Feds level more charges in Kingston fraud case

Posted at 1:16 PM, Nov 26, 2018
and last updated 2018-11-26 15:50:49-05

SALT LAKE CITY — Federal prosecutors have leveled more criminal charges in a half-billion dollar fraud scheme involving members of the Kingston polygamous family.

Jacob Kingston, the CEO of Washakie Renewable Energy, leaves court with his lawyers on August 7, 2018. (Image by Manuel Rodriguez, FOX 13 News)

FOX 13 has obtained a superseding indictment handed down by a federal grand jury last week. It levels more false tax return charges against Washakie Renewable Energy CEO Jacob Kingston, his brother, Isaiah, and Turkish businessman Lev Dermen. Additional money laundering charges were filed against the Kingston brothers.

The three are accused of working together to have Washakie Renewable Energy file false tax returns to fraudulently obtain renewable fuel tax credits. The U.S. Department of Justice has alleged the scheme sought to bilk taxpayers out of a billion and netted just over $500 million.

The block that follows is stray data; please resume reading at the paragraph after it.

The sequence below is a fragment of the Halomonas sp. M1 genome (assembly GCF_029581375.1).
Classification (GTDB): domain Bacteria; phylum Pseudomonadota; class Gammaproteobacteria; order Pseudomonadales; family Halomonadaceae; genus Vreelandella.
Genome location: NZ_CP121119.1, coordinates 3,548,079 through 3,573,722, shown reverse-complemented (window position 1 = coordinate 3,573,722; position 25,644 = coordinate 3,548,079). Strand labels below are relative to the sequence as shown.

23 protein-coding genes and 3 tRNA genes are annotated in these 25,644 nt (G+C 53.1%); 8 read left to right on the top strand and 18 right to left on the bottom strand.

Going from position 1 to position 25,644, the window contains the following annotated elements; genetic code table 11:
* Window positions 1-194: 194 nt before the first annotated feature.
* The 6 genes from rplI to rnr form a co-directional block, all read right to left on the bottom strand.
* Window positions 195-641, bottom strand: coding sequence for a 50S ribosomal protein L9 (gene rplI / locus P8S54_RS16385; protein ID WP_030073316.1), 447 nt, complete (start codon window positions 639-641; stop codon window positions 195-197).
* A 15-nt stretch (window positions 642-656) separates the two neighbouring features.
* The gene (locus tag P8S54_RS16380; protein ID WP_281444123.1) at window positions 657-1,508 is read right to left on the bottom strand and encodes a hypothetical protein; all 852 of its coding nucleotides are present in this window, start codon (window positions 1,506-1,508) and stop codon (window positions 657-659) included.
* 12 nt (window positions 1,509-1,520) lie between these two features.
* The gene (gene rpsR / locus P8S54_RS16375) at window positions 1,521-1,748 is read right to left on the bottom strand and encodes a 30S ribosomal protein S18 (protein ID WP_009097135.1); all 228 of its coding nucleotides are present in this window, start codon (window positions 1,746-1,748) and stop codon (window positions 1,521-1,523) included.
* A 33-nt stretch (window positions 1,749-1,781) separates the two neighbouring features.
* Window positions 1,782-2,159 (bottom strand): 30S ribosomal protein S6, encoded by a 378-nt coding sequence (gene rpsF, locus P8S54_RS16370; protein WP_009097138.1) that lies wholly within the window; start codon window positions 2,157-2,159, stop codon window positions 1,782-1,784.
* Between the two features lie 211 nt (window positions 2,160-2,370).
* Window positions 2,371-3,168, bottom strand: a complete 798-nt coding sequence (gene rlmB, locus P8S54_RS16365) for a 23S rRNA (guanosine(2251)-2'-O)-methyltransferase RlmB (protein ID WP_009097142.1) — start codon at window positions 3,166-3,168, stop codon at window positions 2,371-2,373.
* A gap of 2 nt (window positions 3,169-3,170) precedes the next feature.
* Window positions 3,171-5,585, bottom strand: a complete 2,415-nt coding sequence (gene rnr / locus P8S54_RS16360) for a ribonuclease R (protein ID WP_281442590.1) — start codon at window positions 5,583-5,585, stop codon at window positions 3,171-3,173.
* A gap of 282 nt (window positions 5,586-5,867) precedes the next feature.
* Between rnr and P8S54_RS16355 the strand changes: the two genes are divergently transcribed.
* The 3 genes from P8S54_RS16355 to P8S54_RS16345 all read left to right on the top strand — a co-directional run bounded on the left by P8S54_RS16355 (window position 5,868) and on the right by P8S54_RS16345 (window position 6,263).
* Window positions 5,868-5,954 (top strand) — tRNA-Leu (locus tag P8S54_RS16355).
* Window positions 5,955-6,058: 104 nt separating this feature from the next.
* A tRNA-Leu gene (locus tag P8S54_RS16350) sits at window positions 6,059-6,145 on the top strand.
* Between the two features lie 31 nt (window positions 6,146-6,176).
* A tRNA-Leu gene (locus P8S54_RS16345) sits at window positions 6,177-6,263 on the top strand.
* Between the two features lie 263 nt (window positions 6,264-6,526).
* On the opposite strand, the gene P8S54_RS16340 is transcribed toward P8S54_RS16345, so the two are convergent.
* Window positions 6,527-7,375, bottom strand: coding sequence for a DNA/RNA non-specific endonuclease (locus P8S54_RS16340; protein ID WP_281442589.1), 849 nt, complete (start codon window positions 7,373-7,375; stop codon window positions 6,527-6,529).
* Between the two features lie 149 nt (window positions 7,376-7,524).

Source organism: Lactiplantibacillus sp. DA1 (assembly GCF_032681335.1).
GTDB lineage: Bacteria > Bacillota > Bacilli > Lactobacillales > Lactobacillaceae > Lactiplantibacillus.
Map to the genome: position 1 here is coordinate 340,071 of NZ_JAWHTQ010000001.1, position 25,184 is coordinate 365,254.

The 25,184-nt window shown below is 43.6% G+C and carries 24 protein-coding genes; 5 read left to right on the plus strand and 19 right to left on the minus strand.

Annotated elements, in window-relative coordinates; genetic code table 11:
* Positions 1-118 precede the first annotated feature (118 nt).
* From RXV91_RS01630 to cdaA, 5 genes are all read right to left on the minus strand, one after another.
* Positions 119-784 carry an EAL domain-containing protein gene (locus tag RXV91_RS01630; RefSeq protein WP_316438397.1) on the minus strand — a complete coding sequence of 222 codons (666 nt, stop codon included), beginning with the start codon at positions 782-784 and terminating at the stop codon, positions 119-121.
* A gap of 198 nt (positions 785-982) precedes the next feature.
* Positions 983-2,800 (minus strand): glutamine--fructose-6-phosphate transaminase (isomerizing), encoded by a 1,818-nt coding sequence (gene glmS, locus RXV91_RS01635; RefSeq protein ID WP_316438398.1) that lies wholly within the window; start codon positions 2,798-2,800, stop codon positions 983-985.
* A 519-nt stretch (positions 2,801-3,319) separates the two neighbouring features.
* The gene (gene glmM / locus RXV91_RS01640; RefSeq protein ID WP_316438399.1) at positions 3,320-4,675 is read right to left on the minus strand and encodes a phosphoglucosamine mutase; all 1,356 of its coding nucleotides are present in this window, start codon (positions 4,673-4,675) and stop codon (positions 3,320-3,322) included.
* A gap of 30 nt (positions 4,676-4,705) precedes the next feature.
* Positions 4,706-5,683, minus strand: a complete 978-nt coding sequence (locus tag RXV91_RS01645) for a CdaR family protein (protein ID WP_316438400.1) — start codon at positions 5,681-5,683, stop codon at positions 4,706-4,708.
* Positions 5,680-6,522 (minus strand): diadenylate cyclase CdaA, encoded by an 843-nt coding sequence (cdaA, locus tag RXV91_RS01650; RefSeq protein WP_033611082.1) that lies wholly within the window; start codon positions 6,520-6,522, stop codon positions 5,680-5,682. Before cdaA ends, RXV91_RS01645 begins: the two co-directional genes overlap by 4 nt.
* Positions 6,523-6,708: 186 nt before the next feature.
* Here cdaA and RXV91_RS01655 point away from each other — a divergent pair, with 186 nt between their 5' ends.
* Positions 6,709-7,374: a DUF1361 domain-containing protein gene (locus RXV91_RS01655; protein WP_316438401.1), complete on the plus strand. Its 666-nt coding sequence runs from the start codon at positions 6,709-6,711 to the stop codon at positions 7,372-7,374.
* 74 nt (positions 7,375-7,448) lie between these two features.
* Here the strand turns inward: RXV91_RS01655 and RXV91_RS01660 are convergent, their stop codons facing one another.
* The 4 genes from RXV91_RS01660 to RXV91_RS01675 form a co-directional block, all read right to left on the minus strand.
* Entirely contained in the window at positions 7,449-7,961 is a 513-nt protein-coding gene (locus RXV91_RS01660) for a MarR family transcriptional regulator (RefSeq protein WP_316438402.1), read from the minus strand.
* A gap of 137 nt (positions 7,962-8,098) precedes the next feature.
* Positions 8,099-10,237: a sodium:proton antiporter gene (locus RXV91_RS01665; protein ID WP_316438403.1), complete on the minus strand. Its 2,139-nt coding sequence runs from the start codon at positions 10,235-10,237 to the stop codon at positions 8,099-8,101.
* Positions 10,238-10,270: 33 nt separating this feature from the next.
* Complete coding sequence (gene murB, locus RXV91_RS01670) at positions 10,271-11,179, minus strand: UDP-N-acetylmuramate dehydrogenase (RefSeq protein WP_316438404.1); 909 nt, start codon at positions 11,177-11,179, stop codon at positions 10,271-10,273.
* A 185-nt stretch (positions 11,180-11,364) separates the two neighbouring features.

Isaiah Kingston (image courtesy Weber County Jail)

A federal judge has ordered the men to appear in court next week. They previously pleaded not guilty to the original charges and a trial date has been set for next year.

The case stems from a 2016 IRS raid by the IRS on businesses tied to the Kingston polygamous family. In civil lawsuits against Jacob Kingston, lawyers have claimed Washakie Renewable Energy produced no biofuels.

In 2016, FOX 13 found Washakie Renewable Energy was a big contributor on Utah’s Capitol Hill, making numerous political donations to lawmakers, the governor, attorney general and Utah Republican Party. The company also advertised heavily at Utah Jazz games and Megaplex movie theaters.

Lev Dermen (image via Davis Co. Jail)

The case has raised some interesting connections between the Kingstons, who are prominent members of one of Utah’s largest fundamentalist Mormon churches, and Turkish political leaders. Photos published in Turkish news media last year showed Jacob Kingston meeting with President Recep Tayyip Erdoğan when he was pitching business investments in that country.

The feds have also accused the Kingstons and Dermen of stashing millions in bank accounts in Turkey and planning to flee to the country to avoid prosecution. All three men have denied those accusations.

Read the new indictment here: